You'll also participate in daily message board discussions to ask questions, exchange ideas and connect with other students and expert workshop staff.

You can participate at your convenience throughout the week: Watch one class per day or fit them all in over a long weekend, then immediately apply what you’ve learned to your genealogy research.

Regular tuition for the Using Free Genealogy Websites One-Week Workshop is $129.99. But you can save $35 by using code WORKSHOPEARLY at checkout. Just hurry, this special code expires Friday, Nov. 16.



Family Tree University | Free Databases | Genealogy Events | Genealogy Web Sites | Videos
Monday, November 05, 2012 9:57:54 AM (Eastern Standard Time, UTC-05:00)  #  Comments [2]
# Friday, November 02, 2012
Genealogy News Corral, Oct. 29-Nov. 2
Posted by Diane

  • FamilySearch has announced its US Immigration and Naturalization community indexing project is halfway to its goal of creating a free online collection of US passenger lists, border crossing records, naturalization records, and other immigration documents. Two months into the project, 85,000 volunteers have indexed more than 15 million records.

    FamilySearch hopes to have 30 million records indexed by the end of the year.  You can see what's been indexed so far and register to help out at FamilySearch.org/immigration.
  • According to Ancestry.com, actor George Clooney is Abraham Lincoln's half-first cousin five times removed through Lincoln's maternal grandmother, Nancy Hanks. Then men also share a home state of Kentucky: Clooney was born in Lexington; Lincoln, in Hardin County.

    Most genealogists understand such connections aren't really big news—with every generation, each of us has exponentially more cousins, and some of them are bound to be famous (others are bound to be deadbeats)—but writing this little blurb let me gaze at photos of George Clooney.
  • Speaking of making money doing genealogy, the Board for Certification of Genealogists is offering new video testimonials from professional researchers to help you decide if certification is right for you. The site also has posted an hour-long seminar about what you can expect from the certification process (and what's expected of you).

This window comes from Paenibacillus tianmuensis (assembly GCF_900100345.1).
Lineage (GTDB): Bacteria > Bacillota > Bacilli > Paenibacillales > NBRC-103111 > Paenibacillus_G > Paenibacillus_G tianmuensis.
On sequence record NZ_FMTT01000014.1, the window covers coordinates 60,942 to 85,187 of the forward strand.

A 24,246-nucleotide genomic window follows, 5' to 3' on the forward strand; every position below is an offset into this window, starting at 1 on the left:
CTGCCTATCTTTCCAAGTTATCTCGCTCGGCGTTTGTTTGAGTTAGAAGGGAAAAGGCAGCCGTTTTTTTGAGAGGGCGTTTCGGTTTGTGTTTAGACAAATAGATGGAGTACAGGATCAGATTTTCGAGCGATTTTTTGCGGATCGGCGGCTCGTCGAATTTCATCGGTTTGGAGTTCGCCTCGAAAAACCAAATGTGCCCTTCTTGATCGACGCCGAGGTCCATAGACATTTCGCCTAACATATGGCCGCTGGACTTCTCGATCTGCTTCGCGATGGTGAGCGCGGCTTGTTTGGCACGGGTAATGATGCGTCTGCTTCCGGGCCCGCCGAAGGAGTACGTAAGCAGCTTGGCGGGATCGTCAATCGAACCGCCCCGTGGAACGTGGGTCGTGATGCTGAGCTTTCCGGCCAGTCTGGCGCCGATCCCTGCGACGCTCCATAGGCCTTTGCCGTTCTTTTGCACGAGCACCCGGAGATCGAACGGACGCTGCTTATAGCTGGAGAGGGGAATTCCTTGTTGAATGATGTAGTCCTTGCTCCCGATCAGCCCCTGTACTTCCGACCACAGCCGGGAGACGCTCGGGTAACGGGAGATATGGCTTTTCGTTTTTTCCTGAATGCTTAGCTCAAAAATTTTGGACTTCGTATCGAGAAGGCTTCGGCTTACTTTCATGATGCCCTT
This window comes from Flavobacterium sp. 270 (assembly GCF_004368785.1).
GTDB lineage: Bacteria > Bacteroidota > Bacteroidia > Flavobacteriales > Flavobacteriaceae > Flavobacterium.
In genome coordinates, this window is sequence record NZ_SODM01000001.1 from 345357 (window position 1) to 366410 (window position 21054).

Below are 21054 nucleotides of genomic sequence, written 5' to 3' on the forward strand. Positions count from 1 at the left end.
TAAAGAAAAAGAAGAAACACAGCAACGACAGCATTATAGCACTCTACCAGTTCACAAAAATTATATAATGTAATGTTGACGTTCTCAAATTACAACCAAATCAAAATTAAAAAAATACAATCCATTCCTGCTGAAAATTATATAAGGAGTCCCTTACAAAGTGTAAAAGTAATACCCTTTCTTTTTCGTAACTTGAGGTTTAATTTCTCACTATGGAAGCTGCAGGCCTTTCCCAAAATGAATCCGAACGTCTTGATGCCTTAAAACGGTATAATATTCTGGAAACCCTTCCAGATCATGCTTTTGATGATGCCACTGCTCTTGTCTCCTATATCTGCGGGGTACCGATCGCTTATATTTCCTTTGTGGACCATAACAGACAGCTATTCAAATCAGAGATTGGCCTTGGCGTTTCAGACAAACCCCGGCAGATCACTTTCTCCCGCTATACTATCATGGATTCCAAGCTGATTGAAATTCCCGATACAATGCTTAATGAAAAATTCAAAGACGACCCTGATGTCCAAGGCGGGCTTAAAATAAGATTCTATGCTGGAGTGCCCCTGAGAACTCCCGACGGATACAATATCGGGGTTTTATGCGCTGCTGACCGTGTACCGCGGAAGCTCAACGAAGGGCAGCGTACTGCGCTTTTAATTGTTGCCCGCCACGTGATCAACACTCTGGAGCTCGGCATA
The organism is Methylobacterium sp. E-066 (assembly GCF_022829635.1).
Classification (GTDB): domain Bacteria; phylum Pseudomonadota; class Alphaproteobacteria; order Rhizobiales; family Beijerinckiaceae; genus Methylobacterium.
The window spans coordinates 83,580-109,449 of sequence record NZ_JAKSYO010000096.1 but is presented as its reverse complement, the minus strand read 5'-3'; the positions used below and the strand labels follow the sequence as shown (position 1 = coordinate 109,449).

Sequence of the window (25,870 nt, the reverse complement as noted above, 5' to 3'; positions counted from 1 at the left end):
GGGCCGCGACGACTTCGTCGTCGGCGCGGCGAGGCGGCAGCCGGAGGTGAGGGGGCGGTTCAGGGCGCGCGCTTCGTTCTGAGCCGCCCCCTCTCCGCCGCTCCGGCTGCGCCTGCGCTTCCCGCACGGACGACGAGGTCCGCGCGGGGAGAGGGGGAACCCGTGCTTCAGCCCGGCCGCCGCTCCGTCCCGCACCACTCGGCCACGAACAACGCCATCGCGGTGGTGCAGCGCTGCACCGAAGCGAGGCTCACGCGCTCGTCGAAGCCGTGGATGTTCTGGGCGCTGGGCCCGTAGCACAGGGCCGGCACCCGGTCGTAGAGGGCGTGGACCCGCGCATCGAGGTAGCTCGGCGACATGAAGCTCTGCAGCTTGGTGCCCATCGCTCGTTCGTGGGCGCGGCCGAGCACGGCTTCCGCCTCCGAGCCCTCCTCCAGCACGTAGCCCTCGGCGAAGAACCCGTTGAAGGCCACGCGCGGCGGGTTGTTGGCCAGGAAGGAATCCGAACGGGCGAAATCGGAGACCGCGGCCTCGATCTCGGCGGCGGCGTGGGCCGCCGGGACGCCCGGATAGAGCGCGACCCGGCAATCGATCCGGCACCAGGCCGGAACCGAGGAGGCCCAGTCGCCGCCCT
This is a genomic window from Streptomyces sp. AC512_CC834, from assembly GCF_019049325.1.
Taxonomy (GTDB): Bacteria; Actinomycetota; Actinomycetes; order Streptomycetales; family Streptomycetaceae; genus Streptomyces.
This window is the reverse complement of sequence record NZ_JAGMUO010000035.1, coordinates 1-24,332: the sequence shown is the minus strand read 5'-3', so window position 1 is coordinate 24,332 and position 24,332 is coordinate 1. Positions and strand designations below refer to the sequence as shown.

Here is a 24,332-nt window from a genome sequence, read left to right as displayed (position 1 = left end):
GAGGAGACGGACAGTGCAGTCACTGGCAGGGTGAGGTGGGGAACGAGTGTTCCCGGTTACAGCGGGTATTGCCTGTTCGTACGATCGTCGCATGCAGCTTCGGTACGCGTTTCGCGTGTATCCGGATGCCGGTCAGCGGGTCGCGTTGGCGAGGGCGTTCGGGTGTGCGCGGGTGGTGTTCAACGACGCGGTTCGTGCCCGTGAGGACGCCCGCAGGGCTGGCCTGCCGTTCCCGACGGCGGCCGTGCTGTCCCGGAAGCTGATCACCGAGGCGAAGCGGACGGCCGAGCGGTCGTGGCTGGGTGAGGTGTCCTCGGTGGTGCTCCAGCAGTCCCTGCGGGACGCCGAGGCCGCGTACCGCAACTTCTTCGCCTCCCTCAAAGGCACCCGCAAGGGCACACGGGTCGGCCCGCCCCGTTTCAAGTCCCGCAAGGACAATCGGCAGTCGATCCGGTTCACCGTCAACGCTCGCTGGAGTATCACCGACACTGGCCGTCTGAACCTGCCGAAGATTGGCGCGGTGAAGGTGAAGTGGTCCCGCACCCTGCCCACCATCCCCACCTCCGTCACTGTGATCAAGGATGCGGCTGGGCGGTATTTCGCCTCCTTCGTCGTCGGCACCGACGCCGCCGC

Ancestry.com | Celebrity Roots | FamilySearch | Genealogy societies | immigration records
Friday, November 02, 2012 11:28:10 AM (Eastern Standard Time, UTC-05:00)  #  Comments [0]
# Thursday, November 01, 2012
Historical Hallows Eve
Posted by Tyler

Hi, I’m Taylor, the fall intern here at Family Tree Magazine. Nice to meet you all!

As Halloween rolls around, you begin thinking of costumes, candies and creatures. But where did all these spooks and treats come from? Before you crack out the latest scary movie and devour your favorite snack, let’s catch up on some Hallow-history.

According to our new book Good Old Days, My Ass Irish Potato Famine Immigrants brought Halloween and the jack-o-lantern to America after 1846. The original jack-o-lantern tale is rather gruesome. “Jack” trapped the devil inside a tree until he agreed that Jack, an avid sinner, would never go to hell. The devil then gave Jack a burning ember to light his way through the dark places in the world. Jack placed the ember into a lantern made of a turnip. When the Irish reached America, pumpkins proved more practical than turnips.